The labor history associated with the Yard and meatpacking is a central element to Slaughterhouse. Here, the author brings a combination of primary and secondary research to the fore in his analysis of workers in the industry. Like the business leaders and consumers of products of the industry, workers also experienced the "modern," but in a more brutal form. Pacyga examines the history of the workers as they transformed from a largely native-born population into an overwhelmingly immigrant population. As the industry desired less skilled workers, these workers had less power in the workplace because they could be easily replaced. Therefore, union organization became their only recourse to improve their wages and working conditions. The author takes the reader on the long journey these workers experienced as they sought to exhibit some control in their workplaces and to share in the profits of the industry. Pacyga does not ignore race in the labor component of his study, for he gives thoughtful treatment to African Americans, who became an ever-increasing percentage of the workforce.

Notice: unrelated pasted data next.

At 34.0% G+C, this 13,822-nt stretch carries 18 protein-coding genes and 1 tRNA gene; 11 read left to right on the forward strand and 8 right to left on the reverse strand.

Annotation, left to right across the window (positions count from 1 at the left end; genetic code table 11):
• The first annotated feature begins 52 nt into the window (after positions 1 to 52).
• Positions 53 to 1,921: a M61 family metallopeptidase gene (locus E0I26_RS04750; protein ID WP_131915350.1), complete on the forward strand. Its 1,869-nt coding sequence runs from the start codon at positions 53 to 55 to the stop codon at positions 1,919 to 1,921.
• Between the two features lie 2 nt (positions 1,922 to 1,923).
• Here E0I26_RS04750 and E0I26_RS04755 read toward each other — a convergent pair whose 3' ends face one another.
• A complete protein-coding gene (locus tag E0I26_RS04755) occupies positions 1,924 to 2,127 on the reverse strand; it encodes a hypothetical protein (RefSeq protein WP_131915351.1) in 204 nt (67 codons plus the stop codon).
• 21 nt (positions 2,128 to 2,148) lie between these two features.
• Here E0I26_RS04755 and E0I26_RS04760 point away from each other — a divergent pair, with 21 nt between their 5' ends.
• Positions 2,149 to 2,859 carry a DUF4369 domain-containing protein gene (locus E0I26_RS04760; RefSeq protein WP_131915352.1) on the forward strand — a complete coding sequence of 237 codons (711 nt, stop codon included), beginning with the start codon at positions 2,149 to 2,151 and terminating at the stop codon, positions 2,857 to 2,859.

In the post-World War II era, the logic of capital that had led to centralization of livestock and meatpacking in Chicago gave way to a new metric that encouraged decentralization. Trucks replaced rail as a means to move animals and meat products, and new innovations in meatpacking made relocating packing plants to other cities in the Midwest and Far West profitable. The Yard and meatpacking in Chicago began a slow decline that ended with the Yard closing in the early 1970s. Nevertheless, Pacyga does not end his study there, for he examines efforts by Chicago business leaders and entrepreneurs to make effective use the Square Mile that used to be home to the Yard and adjacent meatpacking plants. The area is now home to a variety of pioneering industries that are helping to propel Chicago into a twenty-first-century economy, making the city one of the most economically innovative in the Midwest.

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Citation: Greg Hall. Review of Pacyga, Dominic A., Slaughterhouse: Chicago's Union Stock Yard and the World It Made. H-Midwest, H-Net Reviews. September, 2017.
URL: http://www.h-net.org/reviews/showrev.php?id=46444